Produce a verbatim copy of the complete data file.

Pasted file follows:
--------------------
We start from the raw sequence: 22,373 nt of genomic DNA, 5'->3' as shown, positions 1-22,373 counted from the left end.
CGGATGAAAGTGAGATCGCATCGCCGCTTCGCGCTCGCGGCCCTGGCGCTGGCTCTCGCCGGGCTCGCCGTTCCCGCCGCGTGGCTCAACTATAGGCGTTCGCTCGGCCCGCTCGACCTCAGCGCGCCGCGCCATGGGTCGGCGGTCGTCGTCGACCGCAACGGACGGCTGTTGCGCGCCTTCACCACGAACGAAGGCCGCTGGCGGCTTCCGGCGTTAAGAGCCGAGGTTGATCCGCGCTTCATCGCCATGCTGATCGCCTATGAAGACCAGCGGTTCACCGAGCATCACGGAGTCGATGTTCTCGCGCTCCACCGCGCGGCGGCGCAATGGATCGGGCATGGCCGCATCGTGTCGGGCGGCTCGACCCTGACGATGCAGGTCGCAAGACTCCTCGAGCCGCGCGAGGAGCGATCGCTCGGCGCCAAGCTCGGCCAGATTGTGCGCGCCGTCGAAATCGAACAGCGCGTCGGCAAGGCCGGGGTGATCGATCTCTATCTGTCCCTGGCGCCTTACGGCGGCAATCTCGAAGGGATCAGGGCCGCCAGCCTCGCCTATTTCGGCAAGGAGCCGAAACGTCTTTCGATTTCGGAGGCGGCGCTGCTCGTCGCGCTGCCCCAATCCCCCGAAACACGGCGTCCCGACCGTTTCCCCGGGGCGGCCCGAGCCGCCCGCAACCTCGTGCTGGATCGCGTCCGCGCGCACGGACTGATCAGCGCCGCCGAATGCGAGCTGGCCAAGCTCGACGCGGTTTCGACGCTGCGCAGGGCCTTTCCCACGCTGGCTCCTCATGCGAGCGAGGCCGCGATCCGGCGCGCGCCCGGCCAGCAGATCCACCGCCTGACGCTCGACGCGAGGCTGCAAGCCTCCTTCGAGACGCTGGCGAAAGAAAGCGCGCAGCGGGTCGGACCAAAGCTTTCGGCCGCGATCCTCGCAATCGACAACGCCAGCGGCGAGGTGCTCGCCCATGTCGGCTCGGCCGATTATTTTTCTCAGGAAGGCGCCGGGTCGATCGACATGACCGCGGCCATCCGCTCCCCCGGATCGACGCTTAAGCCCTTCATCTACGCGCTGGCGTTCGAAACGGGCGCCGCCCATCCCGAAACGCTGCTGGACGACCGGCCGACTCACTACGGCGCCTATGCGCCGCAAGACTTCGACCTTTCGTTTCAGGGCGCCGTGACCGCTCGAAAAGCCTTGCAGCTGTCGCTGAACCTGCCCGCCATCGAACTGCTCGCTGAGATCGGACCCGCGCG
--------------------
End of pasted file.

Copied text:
We start from the raw sequence: 22,373 nt of genomic DNA, 5'->3' as shown, positions 1-22,373 counted from the left end.
CGGATGAAAGTGAGATCGCATCGCCGCTTCGCGCTCGCGGCCCTGGCGCTGGCTCTCGCCGGGCTCGCCGTTCCCGCCGCGTGGCTCAACTATAGGCGTTCGCTCGGCCCGCTCGACCTCAGCGCGCCGCGCCATGGGTCGGCGGTCGTCGTCGACCGCAACGGACGGCTGTTGCGCGCCTTCACCACGAACGAAGGCCGCTGGCGGCTTCCGGCGTTAAGAGCCGAGGTTGATCCGCGCTTCATCGCCATGCTGATCGCCTATGAAGACCAGCGGTTCACCGAGCATCACGGAGTCGATGTTCTCGCGCTCCACCGCGCGGCGGCGCAATGGATCGGGCATGGCCGCATCGTGTCGGGCGGCTCGACCCTGACGATGCAGGTCGCAAGACTCCTCGAGCCGCGCGAGGAGCGATCGCTCGGCGCCAAGCTCGGCCAGATTGTGCGCGCCGTCGAAATCGAACAGCGCGTCGGCAAGGCCGGGGTGATCGATCTCTATCTGTCCCTGGCGCCTTACGGCGGCAATCTCGAAGGGATCAGGGCCGCCAGCCTCGCCTATTTCGGCAAGGAGCCGAAACGTCTTTCGATTTCGGAGGCGGCGCTGCTCGTCGCGCTGCCCCAATCCCCCGAAACACGGCGTCCCGACCGTTTCCCCGGGGCGGCCCGAGCCGCCCGCAACCTCGTGCTGGATCGCGTCCGCGCGCACGGACTGATCAGCGCCGCCGAATGCGAGCTGGCCAAGCTCGACGCGGTTTCGACGCTGCGCAGGGCCTTTCCCACGCTGGCTCCTCATGCGAGCGAGGCCGCGATCCGGCGCGCGCCCGGCCAGCAGATCCACCGCCTGACGCTCGACGCGAGGCTGCAAGCCTCCTTCGAGACGCTGGCGAAAGAAAGCGCGCAGCGGGTCGGACCAAAGCTTTCGGCCGCGATCCTCGCAATCGACAACGCCAGCGGCGAGGTGCTCGCCCATGTCGGCTCGGCCGATTATTTTTCTCAGGAAGGCGCCGGGTCGATCGACATGACCGCGGCCATCCGCTCCCCCGGATCGACGCTTAAGCCCTTCATCTACGCGCTGGCGTTCGAAACGGGCGCCGCCCATCCCGAAACGCTGCTGGACGACCGGCCGACTCACTACGGCGCCTATGCGCCGCAAGACTTCGACCTTTCGTTTCAGGGCGCCGTGACCGCTCGAAAAGCCTTGCAGCTGTCGCTGAACCTGCCCGCCATCGAACTGCTCGCTGAGATCGGACCCGCGCG